A community gathering to include food will follow the celebration on the lower level of the church. The Root Social Justice Center, Vermont Partnership for Fairness and Diversity, the Vermont Poor People's Campaign, Youth for Change, NAACP, People of Color Caucus, Lost River Racial Justice Group and other local group working for racial justice will all offer information and make short presentations on how people can be involved locally to work against racism. For more information about this event, contact Guilford Community Church, U.C.C. at 802-257-2776.


Williams College will celebrate Martin Luther King, Jr. Day with events beginning Sunday, Jan. 14, through Friday, Jan. 19. All are welcome to attend these free, public events.

For the opening event on Sunday, Jan. 14, Joseph Wilson '19 and Black Campus Ministry will have a praise session and reflection at 1 p.m. in Thompson Memorial Chapel.

Monday, Jan. 15, Williams students will partner with MCLA students and members of the Berkshire community to participate in a variety of service projects from 8 a.m. to 12:30 p.m.

From noon to 5 p.m. Paresky's Baxter Hall, students of Steven Miller, associate professor of mathematics, will build a LEGO bridge. Families are especially welcome.

At 7 p.m. in Paresky Auditorium, Williams scholars and professors reflect on today's current movements and their relationship to the Civil Rights Movement.

Wednesday, Jan. 17, in Driscoll Lounge, there will be a session "Informed and Involved: Organizing Workshop Featuring Local Advocates and Activists," from 5:30 to 6:45 p.m.

A screening of the film Dolores will be shown Thursday, Jan. 18, in Paresky Auditorium at 7:45 p.m. Dolores Huerta co-founded the first farm workers unions with Cesar Chavez, yet her enormous contributions have gone largely unrecognized. The film is directed by Peter Bratt.

On Friday, Jan. 19, there will be an Islamic prayer service in Thompson Memorial Chapel Basement at 1 p.m. The closing event will be student vocal performances from 6:00-6:30 p.m. during the all-night "Marathon of Voices," where musicians from the Williams community perform from sunset to sunrise.

These events are co-sponsored by the Davis Center, the Center for Learning in Action, the Chaplain's Office, the Zilkha Center for Environmental Initiatives, and Dining Services.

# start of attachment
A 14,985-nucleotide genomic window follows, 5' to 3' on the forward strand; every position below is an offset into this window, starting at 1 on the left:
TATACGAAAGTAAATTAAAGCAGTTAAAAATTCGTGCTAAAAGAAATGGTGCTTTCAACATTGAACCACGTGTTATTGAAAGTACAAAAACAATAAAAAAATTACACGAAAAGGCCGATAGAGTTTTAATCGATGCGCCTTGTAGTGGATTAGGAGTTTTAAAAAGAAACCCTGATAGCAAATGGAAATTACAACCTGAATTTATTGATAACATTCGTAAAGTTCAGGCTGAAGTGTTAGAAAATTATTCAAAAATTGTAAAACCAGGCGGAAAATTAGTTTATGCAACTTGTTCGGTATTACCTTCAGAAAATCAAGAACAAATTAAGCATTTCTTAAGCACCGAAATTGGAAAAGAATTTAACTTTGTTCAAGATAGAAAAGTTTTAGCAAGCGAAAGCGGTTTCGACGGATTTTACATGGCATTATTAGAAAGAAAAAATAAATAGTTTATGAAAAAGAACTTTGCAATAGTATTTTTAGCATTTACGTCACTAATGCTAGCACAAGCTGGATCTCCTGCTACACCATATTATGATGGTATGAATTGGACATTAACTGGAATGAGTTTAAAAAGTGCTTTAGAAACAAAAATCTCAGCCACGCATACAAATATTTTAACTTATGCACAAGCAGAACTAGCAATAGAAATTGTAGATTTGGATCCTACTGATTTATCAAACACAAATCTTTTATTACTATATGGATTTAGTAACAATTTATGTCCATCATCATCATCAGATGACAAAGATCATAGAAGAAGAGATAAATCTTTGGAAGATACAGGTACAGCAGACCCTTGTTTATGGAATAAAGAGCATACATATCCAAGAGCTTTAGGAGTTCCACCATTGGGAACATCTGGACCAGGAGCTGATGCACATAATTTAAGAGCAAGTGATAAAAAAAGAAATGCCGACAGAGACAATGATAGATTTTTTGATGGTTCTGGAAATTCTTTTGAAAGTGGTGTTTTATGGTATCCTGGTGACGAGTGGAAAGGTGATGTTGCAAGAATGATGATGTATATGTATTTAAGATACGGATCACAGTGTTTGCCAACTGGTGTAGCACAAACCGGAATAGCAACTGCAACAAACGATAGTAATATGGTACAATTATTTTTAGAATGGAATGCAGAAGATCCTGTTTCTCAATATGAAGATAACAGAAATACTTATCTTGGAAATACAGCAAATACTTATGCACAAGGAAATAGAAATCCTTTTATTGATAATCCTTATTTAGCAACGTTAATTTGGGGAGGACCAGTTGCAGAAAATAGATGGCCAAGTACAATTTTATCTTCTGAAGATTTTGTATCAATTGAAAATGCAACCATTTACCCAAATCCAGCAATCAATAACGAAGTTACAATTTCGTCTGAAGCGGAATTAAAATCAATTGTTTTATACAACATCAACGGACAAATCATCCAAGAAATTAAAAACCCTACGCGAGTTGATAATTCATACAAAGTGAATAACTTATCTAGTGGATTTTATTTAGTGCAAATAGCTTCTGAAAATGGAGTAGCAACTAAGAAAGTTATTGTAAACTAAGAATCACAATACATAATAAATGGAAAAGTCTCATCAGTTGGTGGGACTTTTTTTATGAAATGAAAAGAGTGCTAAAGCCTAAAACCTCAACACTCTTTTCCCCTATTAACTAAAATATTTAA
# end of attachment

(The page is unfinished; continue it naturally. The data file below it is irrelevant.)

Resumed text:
MCLA and the Northern Berkshire Community Coalition (NBCC) welcome all community members to the 25th Annual day of volunteer service at sites that include the Louison House, YMCA, Adams Youth Center, Friendship Center Food Pantry, Goodwill Industries, and Williamstown First Congregational Church.

Projects will also take place in the Venable Gym, includingblanket and scarf making, plastic mat weaving, making shopping bags from feed bags, putting together care packages for Puerto Rican families and a letter-writing Action Workshop directed toward legislators regarding cuts to funding that benefit families, people who are homeless and people who are incarcerated.

The theme of this year's event is based on MLK's "Letter from Birmingham Jail," which defended his strategy for nonviolent resistance to racism and oppression. Theme colors, inspired from this letter, are yellow for self-purity, blue for action, red for identity, and green for negotiate.

Volunteer projects will run from 9 a.m. to noon, and lunch will follow at 12:30 p.m. in the Venable Gym. This year's event has moved to the larger space to accommodate its growth and popularity; more than 200 people are expected to join in.

As part of the program, Richard Alcombright, former mayor of North Adams, will be honored with this year's MLK Peacemaker Award for his dedication to both the people who live here and a multitude of programs established throughout the region.

The program will include music by the MCLA Allegrettos and poems written and performed by Casual Writers of Northern Berkshire, and speakers: North Adams Mayor Thomas Bernard, MCLA President James Birge, State Rep. John Barrett III (D-North Adams), and State Sen. Adam Hinds (D-Pittsfield).


If you'd like to leave a comment (or a tip or a question) about this story with the editors, please email us. We also welcome letters to the editor for publication; you can do that by filling out our letters form and submitting it to the newsroom.

Powered by Creative Circle Media Solutions